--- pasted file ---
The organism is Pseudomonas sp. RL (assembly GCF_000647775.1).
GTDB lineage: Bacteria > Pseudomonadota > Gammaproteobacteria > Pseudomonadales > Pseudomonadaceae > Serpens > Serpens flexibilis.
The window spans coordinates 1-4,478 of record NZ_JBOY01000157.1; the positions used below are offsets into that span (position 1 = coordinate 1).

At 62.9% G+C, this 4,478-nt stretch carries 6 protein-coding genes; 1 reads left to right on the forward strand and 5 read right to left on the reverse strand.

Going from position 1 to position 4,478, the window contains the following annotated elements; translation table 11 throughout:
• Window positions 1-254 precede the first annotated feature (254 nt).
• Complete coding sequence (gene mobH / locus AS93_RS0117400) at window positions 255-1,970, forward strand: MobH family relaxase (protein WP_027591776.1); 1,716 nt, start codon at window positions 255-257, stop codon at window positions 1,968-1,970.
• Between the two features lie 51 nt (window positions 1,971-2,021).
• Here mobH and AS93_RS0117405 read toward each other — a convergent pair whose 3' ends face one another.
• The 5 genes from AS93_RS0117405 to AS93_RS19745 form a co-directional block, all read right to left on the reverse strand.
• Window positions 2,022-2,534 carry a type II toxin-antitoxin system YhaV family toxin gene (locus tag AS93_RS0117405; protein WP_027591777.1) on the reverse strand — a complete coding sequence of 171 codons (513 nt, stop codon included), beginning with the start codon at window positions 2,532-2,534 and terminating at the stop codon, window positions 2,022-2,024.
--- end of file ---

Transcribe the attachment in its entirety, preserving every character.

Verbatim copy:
The organism is Pseudomonas sp. RL (assembly GCF_000647775.1).
GTDB lineage: Bacteria > Pseudomonadota > Gammaproteobacteria > Pseudomonadales > Pseudomonadaceae > Serpens > Serpens flexibilis.
The window spans coordinates 1-4,478 of record NZ_JBOY01000157.1; the positions used below are offsets into that span (position 1 = coordinate 1).

At 62.9% G+C, this 4,478-nt stretch carries 6 protein-coding genes; 1 reads left to right on the forward strand and 5 read right to left on the reverse strand.

Going from position 1 to position 4,478, the window contains the following annotated elements; translation table 11 throughout:
• Window positions 1-254 precede the first annotated feature (254 nt).
• Complete coding sequence (gene mobH / locus AS93_RS0117400) at window positions 255-1,970, forward strand: MobH family relaxase (protein WP_027591776.1); 1,716 nt, start codon at window positions 255-257, stop codon at window positions 1,968-1,970.
• Between the two features lie 51 nt (window positions 1,971-2,021).
• Here mobH and AS93_RS0117405 read toward each other — a convergent pair whose 3' ends face one another.
• The 5 genes from AS93_RS0117405 to AS93_RS19745 form a co-directional block, all read right to left on the reverse strand.
• Window positions 2,022-2,534 carry a type II toxin-antitoxin system YhaV family toxin gene (locus tag AS93_RS0117405; protein WP_027591777.1) on the reverse strand — a complete coding sequence of 171 codons (513 nt, stop codon included), beginning with the start codon at window positions 2,532-2,534 and terminating at the stop codon, window positions 2,022-2,024.